Hearing Loss can contribute to cognitive decline.

Age-related cognitive decline can negatively impact many aspects of hearing health care, including assessment, counseling, intervention, and outcome. Cognitive impairment can range from mild to severe, and affects memory, learning, and concentration. These types of impairments in older adults need to be recognized by family members and brought to the attention of those people who provide hearing technology.

Approximately 5.1 million Americans 65 years or older have Alzheimer's disease, which is one of the most well-known forms of cognitive impairment. According to the Centers for Disease Control and Prevention (CDC), only 19 percent of adults aged 60 and older report memory loss or confusion to health care providers.  This  suggests that everyone over the age of 60 years have hearing screenings annually.  Poor hearing and or understanding are the greatest contributors to cognitive decline.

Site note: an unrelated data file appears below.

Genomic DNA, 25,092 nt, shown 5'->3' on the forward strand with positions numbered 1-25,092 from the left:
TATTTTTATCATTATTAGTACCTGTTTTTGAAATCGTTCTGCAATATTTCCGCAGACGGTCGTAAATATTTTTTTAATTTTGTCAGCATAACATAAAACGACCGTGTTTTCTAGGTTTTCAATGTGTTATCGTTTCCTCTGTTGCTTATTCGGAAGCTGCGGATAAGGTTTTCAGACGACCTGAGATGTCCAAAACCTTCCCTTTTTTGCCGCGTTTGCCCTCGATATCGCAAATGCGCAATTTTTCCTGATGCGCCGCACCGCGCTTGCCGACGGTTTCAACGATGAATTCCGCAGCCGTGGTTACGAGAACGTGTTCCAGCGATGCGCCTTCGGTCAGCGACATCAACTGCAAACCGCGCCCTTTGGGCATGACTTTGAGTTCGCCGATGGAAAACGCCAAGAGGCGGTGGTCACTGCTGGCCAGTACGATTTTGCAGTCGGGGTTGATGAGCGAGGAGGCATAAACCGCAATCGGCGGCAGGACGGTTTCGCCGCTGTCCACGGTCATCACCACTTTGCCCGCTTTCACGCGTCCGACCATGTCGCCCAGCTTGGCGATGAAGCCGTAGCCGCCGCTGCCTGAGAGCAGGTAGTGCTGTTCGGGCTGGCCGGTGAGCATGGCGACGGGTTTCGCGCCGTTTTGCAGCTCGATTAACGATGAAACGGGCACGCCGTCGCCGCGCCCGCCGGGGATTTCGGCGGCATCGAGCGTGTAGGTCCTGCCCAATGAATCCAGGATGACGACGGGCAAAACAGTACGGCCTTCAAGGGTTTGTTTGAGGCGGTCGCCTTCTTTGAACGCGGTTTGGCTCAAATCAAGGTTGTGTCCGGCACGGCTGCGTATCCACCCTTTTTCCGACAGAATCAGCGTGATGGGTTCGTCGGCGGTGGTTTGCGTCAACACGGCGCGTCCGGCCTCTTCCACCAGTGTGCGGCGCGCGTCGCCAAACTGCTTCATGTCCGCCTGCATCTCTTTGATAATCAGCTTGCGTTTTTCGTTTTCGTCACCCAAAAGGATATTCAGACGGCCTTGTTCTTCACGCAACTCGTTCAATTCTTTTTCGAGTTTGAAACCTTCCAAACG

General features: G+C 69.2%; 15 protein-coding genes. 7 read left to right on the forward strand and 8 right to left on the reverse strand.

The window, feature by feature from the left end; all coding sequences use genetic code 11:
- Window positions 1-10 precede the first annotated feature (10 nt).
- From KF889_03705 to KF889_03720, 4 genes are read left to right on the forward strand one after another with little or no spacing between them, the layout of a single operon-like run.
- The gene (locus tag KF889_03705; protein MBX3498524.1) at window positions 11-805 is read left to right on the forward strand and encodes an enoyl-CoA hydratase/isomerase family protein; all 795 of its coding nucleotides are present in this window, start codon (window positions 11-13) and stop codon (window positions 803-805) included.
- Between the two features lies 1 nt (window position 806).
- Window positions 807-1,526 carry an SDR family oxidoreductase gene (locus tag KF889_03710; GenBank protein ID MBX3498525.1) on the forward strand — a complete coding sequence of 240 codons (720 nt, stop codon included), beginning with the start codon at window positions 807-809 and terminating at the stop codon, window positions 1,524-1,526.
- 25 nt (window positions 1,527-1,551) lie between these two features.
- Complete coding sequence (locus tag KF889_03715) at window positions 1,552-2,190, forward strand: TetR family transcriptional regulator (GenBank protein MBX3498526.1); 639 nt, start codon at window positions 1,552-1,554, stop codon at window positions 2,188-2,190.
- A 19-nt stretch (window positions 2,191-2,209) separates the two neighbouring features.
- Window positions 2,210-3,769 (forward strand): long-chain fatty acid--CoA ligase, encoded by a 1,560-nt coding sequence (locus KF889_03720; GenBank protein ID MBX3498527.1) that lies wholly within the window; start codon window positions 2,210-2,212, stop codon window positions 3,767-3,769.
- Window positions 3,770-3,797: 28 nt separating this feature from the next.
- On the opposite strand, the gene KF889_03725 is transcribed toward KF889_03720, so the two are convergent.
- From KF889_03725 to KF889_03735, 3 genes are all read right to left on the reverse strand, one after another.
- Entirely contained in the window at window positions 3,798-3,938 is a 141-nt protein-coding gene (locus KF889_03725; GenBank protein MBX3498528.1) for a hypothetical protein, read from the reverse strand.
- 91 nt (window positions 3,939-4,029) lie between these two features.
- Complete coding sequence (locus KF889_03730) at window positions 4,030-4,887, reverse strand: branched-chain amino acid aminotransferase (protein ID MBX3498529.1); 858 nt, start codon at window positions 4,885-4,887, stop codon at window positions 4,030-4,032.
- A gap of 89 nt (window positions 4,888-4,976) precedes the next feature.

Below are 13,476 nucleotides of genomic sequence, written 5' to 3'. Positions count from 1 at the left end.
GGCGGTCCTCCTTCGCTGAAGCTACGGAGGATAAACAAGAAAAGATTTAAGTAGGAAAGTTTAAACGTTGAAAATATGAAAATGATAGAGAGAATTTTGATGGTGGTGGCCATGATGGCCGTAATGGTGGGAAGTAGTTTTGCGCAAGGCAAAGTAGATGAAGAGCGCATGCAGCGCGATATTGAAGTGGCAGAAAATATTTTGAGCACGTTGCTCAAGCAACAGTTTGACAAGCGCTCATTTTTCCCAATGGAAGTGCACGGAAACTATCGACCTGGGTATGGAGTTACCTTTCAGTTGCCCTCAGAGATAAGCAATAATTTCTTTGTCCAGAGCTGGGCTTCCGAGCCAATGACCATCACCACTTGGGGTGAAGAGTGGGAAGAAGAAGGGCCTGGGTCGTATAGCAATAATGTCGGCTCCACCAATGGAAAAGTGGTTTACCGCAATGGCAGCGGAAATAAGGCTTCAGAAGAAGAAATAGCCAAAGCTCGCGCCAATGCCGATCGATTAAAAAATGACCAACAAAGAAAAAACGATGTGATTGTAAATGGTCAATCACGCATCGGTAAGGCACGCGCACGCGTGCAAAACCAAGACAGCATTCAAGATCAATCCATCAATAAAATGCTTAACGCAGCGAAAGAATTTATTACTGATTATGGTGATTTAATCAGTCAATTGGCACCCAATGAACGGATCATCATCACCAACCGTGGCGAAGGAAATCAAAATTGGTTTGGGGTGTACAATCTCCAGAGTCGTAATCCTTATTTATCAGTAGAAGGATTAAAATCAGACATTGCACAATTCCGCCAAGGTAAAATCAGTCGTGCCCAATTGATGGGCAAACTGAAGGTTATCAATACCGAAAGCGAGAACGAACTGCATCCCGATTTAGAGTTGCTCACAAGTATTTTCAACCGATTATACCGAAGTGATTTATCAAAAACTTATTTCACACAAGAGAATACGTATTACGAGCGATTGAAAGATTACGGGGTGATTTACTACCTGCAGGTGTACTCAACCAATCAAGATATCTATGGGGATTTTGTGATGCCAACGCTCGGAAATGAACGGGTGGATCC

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Addressing Hearing Loss with an Aging Population

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Hearing Loss can contribute to cognitive decline.

Age-related cognitive decline can negatively impact many aspects of hearing health care....

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